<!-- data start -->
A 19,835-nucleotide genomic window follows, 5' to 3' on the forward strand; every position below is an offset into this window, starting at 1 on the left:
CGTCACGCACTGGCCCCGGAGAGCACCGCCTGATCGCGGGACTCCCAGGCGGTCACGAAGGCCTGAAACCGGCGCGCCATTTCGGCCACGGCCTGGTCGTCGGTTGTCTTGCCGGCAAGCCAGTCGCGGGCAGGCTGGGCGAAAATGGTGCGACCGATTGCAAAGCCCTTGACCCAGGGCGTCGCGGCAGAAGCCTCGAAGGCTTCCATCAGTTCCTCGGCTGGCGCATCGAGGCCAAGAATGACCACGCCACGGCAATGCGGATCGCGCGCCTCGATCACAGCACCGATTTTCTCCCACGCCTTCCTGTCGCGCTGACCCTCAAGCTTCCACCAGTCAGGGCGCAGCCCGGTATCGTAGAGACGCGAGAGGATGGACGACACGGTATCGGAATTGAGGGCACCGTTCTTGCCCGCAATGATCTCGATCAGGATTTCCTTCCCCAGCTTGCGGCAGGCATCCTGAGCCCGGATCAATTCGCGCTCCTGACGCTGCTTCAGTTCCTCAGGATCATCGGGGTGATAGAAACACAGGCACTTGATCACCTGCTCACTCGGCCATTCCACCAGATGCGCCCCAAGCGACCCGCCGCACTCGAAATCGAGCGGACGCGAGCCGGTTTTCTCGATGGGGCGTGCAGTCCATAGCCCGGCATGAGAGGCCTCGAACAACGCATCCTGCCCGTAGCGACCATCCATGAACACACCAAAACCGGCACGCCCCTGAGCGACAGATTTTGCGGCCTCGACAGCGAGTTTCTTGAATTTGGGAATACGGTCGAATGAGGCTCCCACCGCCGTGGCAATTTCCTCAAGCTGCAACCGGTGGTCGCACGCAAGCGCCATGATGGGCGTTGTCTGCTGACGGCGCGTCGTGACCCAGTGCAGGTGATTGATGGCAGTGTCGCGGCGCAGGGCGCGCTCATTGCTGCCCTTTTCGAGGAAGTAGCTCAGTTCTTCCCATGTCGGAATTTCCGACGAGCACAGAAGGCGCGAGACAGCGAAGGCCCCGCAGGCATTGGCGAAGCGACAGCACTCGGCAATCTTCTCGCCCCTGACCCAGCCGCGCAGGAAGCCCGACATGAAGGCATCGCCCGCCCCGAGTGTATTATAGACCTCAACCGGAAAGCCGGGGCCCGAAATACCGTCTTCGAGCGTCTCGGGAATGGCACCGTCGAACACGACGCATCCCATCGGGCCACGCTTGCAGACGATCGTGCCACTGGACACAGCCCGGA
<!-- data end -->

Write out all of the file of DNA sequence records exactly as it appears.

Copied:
A 19,835-nucleotide genomic window follows, 5' to 3' on the forward strand; every position below is an offset into this window, starting at 1 on the left:
CGTCACGCACTGGCCCCGGAGAGCACCGCCTGATCGCGGGACTCCCAGGCGGTCACGAAGGCCTGAAACCGGCGCGCCATTTCGGCCACGGCCTGGTCGTCGGTTGTCTTGCCGGCAAGCCAGTCGCGGGCAGGCTGGGCGAAAATGGTGCGACCGATTGCAAAGCCCTTGACCCAGGGCGTCGCGGCAGAAGCCTCGAAGGCTTCCATCAGTTCCTCGGCTGGCGCATCGAGGCCAAGAATGACCACGCCACGGCAATGCGGATCGCGCGCCTCGATCACAGCACCGATTTTCTCCCACGCCTTCCTGTCGCGCTGACCCTCAAGCTTCCACCAGTCAGGGCGCAGCCCGGTATCGTAGAGACGCGAGAGGATGGACGACACGGTATCGGAATTGAGGGCACCGTTCTTGCCCGCAATGATCTCGATCAGGATTTCCTTCCCCAGCTTGCGGCAGGCATCCTGAGCCCGGATCAATTCGCGCTCCTGACGCTGCTTCAGTTCCTCAGGATCATCGGGGTGATAGAAACACAGGCACTTGATCACCTGCTCACTCGGCCATTCCACCAGATGCGCCCCAAGCGACCCGCCGCACTCGAAATCGAGCGGACGCGAGCCGGTTTTCTCGATGGGGCGTGCAGTCCATAGCCCGGCATGAGAGGCCTCGAACAACGCATCCTGCCCGTAGCGACCATCCATGAACACACCAAAACCGGCACGCCCCTGAGCGACAGATTTTGCGGCCTCGACAGCGAGTTTCTTGAATTTGGGAATACGGTCGAATGAGGCTCCCACCGCCGTGGCAATTTCCTCAAGCTGCAACCGGTGGTCGCACGCAAGCGCCATGATGGGCGTTGTCTGCTGACGGCGCGTCGTGACCCAGTGCAGGTGATTGATGGCAGTGTCGCGGCGCAGGGCGCGCTCATTGCTGCCCTTTTCGAGGAAGTAGCTCAGTTCTTCCCATGTCGGAATTTCCGACGAGCACAGAAGGCGCGAGACAGCGAAGGCCCCGCAGGCATTGGCGAAGCGACAGCACTCGGCAATCTTCTCGCCCCTGACCCAGCCGCGCAGGAAGCCCGACATGAAGGCATCGCCCGCCCCGAGTGTATTATAGACCTCAACCGGAAAGCCGGGGCCCGAAATACCGTCTTCGAGCGTCTCGGGAATGGCACCGTCGAACACGACGCATCCCATCGGGCCACGCTTGCAGACGATCGTGCCACTGGACACAGCCCGGA